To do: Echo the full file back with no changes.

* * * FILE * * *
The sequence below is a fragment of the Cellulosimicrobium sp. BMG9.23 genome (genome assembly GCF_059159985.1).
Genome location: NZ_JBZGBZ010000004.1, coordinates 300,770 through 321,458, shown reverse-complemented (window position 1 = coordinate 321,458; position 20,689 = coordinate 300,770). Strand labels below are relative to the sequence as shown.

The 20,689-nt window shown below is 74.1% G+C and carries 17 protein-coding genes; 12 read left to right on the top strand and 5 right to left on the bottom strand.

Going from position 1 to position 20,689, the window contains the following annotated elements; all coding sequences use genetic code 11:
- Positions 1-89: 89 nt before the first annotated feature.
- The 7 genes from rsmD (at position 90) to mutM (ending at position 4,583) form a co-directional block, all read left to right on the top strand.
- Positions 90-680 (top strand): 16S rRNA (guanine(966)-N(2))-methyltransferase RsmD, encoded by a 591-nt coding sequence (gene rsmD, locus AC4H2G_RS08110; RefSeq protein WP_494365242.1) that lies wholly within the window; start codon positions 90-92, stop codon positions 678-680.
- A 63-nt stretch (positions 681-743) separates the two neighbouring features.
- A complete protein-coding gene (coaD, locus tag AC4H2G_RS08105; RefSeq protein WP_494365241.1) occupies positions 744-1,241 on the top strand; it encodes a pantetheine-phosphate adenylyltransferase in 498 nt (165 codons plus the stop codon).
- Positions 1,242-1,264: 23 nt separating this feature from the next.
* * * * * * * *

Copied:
The sequence below is a fragment of the Cellulosimicrobium sp. BMG9.23 genome (genome assembly GCF_059159985.1).
Genome location: NZ_JBZGBZ010000004.1, coordinates 300,770 through 321,458, shown reverse-complemented (window position 1 = coordinate 321,458; position 20,689 = coordinate 300,770). Strand labels below are relative to the sequence as shown.

The 20,689-nt window shown below is 74.1% G+C and carries 17 protein-coding genes; 12 read left to right on the top strand and 5 right to left on the bottom strand.

Going from position 1 to position 20,689, the window contains the following annotated elements; all coding sequences use genetic code 11:
- Positions 1-89: 89 nt before the first annotated feature.
- The 7 genes from rsmD (at position 90) to mutM (ending at position 4,583) form a co-directional block, all read left to right on the top strand.
- Positions 90-680 (top strand): 16S rRNA (guanine(966)-N(2))-methyltransferase RsmD, encoded by a 591-nt coding sequence (gene rsmD, locus AC4H2G_RS08110; RefSeq protein WP_494365242.1) that lies wholly within the window; start codon positions 90-92, stop codon positions 678-680.
- A 63-nt stretch (positions 681-743) separates the two neighbouring features.
- A complete protein-coding gene (coaD, locus tag AC4H2G_RS08105; RefSeq protein WP_494365241.1) occupies positions 744-1,241 on the top strand; it encodes a pantetheine-phosphate adenylyltransferase in 498 nt (165 codons plus the stop codon).
- Positions 1,242-1,264: 23 nt separating this feature from the next.